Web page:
Wednesday, April 16, 2008

The fight continues in Farmers Branch

by Victor Landa
Web Posted: 04/13/2008 05:00 AM CDT

San Antonio Express-News

Democracy is not a guarantee. Even in this country, where we lionize the
benefits of equal rights, human rights and democracy as God-given; where we rely
on that idea to proselytize our belief in the virtue of freedom, even if it
be done with military might; even here, even now, democracy is a work in
progress.

The prevalent idea in the United States, up to the early 1960s, was that
democracy was a limited concept and that some folks were more free than others.
I remember a recent conversation with my mother in which, as part of the
story she was telling about an incident that happened many decades ago, she
nonchalantly mentioned how on the day she was recounting she had stopped to pay
her poll tax. She went on with her story, treating that part as no more than an
aside. I was aghast.

"Hold on, hold on, hold on," I said, making the "time out" sign with my
hands for emphasis. "¿Cómo que poll tax?"

It's well documented that the powers-that-were tried, by many means, to
deny democracy. The poll tax was one such tactic. But it failed because it
was wrong and went against the basic tenets of our political faith:
Everyone is equal under the law and one person's vote is no greater than
another's. My mother tells the story of how the community had come
together, pooled their resources, to "buy" poll taxes (it's interesting
how they thought of it as purchasing the right to vote) for as many
persons as possible. The 1964 Voting Rights Act was long in coming, but
when it was enacted, it became the single most effective tool in the
struggle for democracy in America. Through the years, the VRA has been
the principal weapon against the tyranny of political exclusion and
discrimination. And as the years have passed, the battles in favor of a
more perfect democracy have continued, even to this day.

If we don't hear about those fights, it may be because those of us
entrusted to tell those stories are falling short in our duty. It may
also be because the battles are rendered in tucked-away courtrooms where
there's little possibility of generating revenue for a profit-hungry
media. But just because the headlines are scarce, and the battle more
tactical than before, it doesn't mean that the fight is over and democracy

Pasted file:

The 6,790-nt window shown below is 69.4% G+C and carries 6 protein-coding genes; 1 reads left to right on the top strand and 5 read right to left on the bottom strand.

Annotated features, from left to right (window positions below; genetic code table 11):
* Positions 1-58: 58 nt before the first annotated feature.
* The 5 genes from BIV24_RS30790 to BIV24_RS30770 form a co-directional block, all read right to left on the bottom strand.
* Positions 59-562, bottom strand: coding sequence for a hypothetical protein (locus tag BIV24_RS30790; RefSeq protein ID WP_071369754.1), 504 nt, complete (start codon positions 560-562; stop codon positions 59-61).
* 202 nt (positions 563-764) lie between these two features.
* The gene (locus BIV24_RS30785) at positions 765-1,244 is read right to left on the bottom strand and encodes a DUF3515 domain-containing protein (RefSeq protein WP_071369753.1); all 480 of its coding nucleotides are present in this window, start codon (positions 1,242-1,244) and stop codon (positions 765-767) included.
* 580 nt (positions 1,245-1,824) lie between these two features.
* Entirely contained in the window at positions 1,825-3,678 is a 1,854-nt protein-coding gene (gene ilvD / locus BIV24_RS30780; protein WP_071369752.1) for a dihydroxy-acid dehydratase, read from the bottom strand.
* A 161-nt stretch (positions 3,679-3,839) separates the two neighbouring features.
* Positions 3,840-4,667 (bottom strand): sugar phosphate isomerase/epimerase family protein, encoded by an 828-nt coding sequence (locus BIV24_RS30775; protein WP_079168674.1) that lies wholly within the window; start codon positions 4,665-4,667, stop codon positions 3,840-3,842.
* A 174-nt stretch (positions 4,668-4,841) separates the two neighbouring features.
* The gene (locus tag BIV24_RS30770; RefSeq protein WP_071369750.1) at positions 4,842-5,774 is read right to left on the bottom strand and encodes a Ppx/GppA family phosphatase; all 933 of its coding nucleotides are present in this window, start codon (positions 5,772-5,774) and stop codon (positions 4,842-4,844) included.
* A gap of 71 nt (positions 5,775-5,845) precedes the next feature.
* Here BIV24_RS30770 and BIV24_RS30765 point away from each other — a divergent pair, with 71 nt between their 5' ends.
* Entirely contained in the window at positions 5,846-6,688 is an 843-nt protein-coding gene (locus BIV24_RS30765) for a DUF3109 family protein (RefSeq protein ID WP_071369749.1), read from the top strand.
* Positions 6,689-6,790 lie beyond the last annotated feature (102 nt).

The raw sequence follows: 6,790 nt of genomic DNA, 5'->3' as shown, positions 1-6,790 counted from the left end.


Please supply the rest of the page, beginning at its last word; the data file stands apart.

has won. In our country, democracy has prevailed, mostly because the fight
to preserve it is ongoing. There's a cloud of dust rising over the most
recent battle for democracy in Farmers Branch. That's where a couple of
civil rights lawyers have come to the defense of a community that hasn't
been able to gain equal representation.

The Latino community in Farmers Branch is substantial, large enough to
warrant equal representation in their municipal government. Their problem
is that their City Council is structured with at-large districts and try
as they may to prepare and field candidates from their community, their
voting power is diluted. Civil rights lawyers Rolando Rios and Domingo
Garcia have gone to Farmers Branch to fight the cause. One of three
plaintiffs in the case is Jose Galvez, who ran for City Council last May
and lost. The lawsuit contends that had single-member districts been in
place last May, Galvez would have won and the Latino community would have
gained equal representation on the municipal council.

The defendant, the City of Farmers Branch, contends that the Latino
community is not concentrated enough to warrant single-member districts.
In other words, there may be plenty of them, but they don't all live in
one place, so geography trumps democracy. The odd thing about this
argument is that it proves the plaintiffs' case.

The Latino vote is denied because it is diluted. It's OK to keep democracy
from Latinos because they're politically weak. Odd as it sounds, a poll
tax may be easier to contend with. The suit is not over, far from it. In
fact, the trial has been going through its preliminary stages and is set
to start in earnest on May 8.

I doubt it will happen, but I'd like to see the fight for democracy in